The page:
3. Endless back-and-forth.

It’s the shape of that back-and-forth that matters. Consider the view of a moderately pro-choice person: they might think, for example, that abortion is basically fine in the first trimester, dubious in the second, and only reasonable in life-threatening emergencies in the third. Or consider a moderately pro-life person, who thinks abortion can be the right choice if the mother’s life is at risk, but that it’s otherwise a morally dicey proposition, and that it’s not acceptable as a general category of birth control. In both cases, there’s a policy preference, but not an especially compelling philosophical argument.

Moderates don’t like to dive into the details of the argument. Moderation doesn’t lend itself to eloquent imagery or thought experiments. If you’re performing thought experiments, you’re in effect pre-committing to joining one of the two extreme sides. When the topic is “is this a violation of a fundamental human right?” whether that’s a right to bodily autonomy or a right to life, only a complete sociopath can articulate a middle ground where violating fundamental rights is a little bit okay.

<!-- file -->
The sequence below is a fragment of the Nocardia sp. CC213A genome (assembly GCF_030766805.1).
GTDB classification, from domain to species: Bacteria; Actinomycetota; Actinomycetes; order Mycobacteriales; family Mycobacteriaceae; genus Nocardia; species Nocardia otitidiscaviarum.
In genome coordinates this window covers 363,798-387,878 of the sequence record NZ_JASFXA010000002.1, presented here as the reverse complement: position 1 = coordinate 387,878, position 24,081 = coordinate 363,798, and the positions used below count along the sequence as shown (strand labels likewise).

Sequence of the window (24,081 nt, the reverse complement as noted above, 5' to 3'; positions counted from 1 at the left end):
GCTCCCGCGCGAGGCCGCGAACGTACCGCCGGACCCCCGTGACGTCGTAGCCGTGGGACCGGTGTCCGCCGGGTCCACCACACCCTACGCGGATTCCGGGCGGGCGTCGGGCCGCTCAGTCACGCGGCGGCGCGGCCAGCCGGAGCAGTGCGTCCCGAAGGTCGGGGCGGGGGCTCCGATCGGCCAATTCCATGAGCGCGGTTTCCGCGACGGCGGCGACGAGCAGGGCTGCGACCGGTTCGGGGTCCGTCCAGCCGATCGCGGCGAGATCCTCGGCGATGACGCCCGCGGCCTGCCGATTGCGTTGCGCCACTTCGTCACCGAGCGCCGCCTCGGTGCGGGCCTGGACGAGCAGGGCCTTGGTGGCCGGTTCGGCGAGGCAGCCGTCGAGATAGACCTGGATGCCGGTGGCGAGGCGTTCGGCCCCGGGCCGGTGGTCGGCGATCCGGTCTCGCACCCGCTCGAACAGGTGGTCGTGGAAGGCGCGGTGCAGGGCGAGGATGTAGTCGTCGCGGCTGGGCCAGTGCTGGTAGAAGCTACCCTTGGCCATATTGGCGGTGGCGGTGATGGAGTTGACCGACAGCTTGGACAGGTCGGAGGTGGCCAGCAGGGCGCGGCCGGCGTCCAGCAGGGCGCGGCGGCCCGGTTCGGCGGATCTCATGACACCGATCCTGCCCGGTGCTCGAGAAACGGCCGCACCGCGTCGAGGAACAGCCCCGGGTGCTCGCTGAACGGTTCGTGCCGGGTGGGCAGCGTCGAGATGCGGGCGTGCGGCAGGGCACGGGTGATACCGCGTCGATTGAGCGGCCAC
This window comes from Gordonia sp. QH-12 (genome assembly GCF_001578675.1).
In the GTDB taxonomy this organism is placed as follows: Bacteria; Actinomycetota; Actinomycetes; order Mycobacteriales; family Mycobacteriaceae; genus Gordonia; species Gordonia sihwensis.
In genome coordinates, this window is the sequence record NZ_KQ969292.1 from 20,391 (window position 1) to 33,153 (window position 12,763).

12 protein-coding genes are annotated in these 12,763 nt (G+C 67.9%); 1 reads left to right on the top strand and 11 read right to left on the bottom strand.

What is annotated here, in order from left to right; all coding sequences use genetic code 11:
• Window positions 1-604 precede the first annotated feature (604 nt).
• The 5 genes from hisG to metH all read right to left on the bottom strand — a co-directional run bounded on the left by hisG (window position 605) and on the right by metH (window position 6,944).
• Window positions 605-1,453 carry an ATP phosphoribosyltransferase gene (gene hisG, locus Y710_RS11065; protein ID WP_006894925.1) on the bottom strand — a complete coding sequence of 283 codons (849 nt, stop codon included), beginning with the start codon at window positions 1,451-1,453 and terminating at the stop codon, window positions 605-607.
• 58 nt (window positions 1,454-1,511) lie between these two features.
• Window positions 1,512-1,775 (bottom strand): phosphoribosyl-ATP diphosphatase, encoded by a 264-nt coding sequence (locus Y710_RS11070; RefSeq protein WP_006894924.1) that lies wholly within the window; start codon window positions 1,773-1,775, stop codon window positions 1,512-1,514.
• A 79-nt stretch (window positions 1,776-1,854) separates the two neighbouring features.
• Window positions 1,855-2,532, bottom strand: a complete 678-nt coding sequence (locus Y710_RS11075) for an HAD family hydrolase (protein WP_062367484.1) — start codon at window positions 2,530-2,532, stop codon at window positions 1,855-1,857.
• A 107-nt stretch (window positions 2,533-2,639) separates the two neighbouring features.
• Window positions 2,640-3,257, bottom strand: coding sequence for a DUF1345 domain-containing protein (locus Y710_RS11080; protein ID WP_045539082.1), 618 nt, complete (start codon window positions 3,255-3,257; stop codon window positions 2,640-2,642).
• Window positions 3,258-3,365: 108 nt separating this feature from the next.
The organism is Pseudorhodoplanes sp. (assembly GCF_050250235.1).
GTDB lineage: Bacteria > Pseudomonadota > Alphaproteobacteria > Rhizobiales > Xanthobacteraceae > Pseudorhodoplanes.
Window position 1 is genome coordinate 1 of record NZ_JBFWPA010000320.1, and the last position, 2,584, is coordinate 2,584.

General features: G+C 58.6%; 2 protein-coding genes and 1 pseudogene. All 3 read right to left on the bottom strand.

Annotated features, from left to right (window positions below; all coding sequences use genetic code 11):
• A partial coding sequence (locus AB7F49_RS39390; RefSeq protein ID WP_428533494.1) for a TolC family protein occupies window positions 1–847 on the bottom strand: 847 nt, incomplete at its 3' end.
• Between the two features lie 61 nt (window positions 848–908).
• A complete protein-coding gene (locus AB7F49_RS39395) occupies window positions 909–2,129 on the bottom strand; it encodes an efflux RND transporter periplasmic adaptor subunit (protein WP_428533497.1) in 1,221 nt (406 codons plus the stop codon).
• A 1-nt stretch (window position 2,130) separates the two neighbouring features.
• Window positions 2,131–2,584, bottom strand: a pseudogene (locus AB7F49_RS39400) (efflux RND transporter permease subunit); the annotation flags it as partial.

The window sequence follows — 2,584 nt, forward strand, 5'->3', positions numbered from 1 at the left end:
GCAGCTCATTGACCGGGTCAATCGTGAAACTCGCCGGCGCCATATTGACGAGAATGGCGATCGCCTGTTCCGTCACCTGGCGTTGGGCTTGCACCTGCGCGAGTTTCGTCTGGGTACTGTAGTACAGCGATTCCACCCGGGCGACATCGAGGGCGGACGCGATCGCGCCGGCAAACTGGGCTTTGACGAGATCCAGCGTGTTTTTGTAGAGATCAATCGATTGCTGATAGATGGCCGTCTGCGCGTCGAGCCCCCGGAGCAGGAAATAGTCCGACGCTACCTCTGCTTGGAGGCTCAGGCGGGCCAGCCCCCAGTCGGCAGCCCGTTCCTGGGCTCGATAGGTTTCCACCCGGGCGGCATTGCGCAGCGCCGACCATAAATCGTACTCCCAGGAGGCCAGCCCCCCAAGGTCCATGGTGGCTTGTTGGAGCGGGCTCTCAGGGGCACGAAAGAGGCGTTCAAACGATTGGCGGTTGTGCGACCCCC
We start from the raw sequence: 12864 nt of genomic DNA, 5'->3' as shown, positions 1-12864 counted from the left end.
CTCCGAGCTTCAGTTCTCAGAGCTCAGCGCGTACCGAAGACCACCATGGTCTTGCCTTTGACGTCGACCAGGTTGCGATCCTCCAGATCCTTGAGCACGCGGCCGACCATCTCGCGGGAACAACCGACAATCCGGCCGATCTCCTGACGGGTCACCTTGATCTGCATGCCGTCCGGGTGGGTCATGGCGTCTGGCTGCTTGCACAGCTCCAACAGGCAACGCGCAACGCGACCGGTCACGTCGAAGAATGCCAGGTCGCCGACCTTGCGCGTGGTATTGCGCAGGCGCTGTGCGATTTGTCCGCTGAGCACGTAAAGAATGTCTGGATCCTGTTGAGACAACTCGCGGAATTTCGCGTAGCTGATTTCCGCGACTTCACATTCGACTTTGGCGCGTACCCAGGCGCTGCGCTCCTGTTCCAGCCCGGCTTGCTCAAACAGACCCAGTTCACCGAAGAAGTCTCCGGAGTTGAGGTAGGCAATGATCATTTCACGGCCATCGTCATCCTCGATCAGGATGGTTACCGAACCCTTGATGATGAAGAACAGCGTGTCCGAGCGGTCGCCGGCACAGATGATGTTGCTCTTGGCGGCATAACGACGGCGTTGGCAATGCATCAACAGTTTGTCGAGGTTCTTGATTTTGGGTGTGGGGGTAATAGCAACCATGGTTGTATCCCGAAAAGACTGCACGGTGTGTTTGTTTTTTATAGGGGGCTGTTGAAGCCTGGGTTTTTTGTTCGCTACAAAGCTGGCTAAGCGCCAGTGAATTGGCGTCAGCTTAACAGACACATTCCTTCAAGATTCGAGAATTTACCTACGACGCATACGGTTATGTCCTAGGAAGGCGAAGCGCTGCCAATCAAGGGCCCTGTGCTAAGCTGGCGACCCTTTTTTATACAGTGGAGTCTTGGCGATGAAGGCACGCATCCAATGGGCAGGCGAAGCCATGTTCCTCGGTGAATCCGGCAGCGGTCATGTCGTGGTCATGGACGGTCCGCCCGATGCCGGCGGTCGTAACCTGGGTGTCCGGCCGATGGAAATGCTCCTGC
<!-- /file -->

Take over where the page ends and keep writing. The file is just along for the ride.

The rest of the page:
In my Jesuit high school, the priests seemed to really enjoy making the “moderate” pro-life students squirm. “So, it might be murder. But it might not be. So it’s… okay? Are you sure?” Then I went to college, where I heard a philosophy TA do the same thing in the other direction: “Imagine that you wake up in a hospital bed, to find yourself plugged in to a famous violinist…”[1]